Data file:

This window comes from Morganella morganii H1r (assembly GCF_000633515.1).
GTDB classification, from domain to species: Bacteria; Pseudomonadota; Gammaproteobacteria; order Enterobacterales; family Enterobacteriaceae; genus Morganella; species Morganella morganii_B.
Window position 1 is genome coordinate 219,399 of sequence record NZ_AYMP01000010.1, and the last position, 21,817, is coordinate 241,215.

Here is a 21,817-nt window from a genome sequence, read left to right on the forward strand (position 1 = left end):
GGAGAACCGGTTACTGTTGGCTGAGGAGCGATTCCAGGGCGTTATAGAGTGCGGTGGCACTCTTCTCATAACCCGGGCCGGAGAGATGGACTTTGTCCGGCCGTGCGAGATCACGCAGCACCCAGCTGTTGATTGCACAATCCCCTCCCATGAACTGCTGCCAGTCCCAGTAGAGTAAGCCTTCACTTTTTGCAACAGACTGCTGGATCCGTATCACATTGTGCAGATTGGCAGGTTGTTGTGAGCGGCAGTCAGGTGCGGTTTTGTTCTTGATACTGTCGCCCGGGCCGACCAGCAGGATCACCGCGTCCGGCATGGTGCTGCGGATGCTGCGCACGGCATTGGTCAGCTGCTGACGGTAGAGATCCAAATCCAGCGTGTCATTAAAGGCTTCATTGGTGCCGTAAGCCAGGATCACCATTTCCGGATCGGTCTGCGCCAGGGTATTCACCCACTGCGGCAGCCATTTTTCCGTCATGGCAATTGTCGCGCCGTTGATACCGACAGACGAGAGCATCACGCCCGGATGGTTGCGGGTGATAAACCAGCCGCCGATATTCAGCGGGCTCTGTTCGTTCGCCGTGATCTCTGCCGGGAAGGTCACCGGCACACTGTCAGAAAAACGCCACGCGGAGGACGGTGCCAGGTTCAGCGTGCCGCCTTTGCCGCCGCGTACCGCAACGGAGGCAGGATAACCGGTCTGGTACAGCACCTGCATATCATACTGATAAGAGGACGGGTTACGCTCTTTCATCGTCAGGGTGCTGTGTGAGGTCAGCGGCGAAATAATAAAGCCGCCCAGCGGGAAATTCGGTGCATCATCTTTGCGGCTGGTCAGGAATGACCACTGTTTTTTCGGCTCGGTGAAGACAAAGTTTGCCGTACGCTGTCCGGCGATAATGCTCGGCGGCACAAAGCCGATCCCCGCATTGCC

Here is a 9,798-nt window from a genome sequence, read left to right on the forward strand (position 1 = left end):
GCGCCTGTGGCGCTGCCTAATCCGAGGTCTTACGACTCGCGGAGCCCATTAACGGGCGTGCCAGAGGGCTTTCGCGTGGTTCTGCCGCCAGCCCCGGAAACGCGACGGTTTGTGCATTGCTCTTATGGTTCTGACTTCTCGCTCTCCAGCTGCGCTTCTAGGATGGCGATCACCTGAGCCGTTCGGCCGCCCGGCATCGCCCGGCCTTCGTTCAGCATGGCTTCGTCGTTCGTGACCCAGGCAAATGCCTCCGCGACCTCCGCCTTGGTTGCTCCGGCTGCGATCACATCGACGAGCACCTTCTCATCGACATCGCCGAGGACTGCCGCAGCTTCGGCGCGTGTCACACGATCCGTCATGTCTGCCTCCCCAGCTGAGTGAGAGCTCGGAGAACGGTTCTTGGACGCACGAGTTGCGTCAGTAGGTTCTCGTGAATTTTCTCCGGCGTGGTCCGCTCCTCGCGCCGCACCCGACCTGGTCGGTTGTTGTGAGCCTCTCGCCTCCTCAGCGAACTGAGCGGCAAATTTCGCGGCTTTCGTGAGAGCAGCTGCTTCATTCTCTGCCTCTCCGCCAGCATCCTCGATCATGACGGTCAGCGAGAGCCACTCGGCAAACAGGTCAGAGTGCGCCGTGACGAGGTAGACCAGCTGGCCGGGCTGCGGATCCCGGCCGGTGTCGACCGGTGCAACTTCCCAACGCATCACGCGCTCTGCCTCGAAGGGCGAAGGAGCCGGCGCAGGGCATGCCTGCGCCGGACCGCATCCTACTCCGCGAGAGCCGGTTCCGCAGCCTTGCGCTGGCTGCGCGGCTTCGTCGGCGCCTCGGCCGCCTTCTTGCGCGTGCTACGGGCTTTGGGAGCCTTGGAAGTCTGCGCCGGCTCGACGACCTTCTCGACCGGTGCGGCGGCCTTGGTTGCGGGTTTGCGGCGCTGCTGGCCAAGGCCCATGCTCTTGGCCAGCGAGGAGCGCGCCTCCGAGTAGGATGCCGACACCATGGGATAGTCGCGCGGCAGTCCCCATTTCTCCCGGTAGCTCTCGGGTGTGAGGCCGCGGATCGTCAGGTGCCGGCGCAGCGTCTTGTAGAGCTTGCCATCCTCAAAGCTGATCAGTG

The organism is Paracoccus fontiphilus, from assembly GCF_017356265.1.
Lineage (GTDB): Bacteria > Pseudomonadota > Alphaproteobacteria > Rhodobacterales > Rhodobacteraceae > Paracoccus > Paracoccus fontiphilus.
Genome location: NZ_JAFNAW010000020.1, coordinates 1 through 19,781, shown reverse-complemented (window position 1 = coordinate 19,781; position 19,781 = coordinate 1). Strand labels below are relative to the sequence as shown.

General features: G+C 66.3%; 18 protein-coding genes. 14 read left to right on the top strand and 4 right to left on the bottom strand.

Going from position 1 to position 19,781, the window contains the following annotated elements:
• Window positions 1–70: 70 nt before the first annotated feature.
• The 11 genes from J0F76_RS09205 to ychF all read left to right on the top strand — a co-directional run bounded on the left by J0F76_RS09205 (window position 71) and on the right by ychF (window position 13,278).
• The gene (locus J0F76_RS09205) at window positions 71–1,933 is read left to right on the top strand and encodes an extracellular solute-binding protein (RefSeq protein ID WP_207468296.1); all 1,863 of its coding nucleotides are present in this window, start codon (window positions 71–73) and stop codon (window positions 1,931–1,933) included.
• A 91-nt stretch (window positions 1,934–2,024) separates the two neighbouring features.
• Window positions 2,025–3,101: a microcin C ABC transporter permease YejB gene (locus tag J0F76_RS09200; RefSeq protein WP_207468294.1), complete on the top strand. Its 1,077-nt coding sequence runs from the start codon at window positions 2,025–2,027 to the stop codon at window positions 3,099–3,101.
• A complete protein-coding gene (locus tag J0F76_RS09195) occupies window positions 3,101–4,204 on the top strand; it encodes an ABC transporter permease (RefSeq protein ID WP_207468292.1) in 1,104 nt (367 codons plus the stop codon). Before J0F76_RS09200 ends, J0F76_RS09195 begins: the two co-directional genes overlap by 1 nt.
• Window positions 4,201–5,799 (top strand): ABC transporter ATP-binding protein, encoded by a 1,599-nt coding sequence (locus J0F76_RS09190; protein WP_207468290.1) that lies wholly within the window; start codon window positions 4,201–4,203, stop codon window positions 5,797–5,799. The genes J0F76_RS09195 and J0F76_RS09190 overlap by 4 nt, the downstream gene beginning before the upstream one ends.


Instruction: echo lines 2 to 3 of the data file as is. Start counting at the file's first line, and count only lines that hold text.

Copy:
GTDB classification, from domain to species: Bacteria; Pseudomonadota; Gammaproteobacteria; order Enterobacterales; family Enterobacteriaceae; genus Morganella; species Morganella morganii_B.
Window position 1 is genome coordinate 219,399 of sequence record NZ_AYMP01000010.1, and the last position, 21,817, is coordinate 241,215.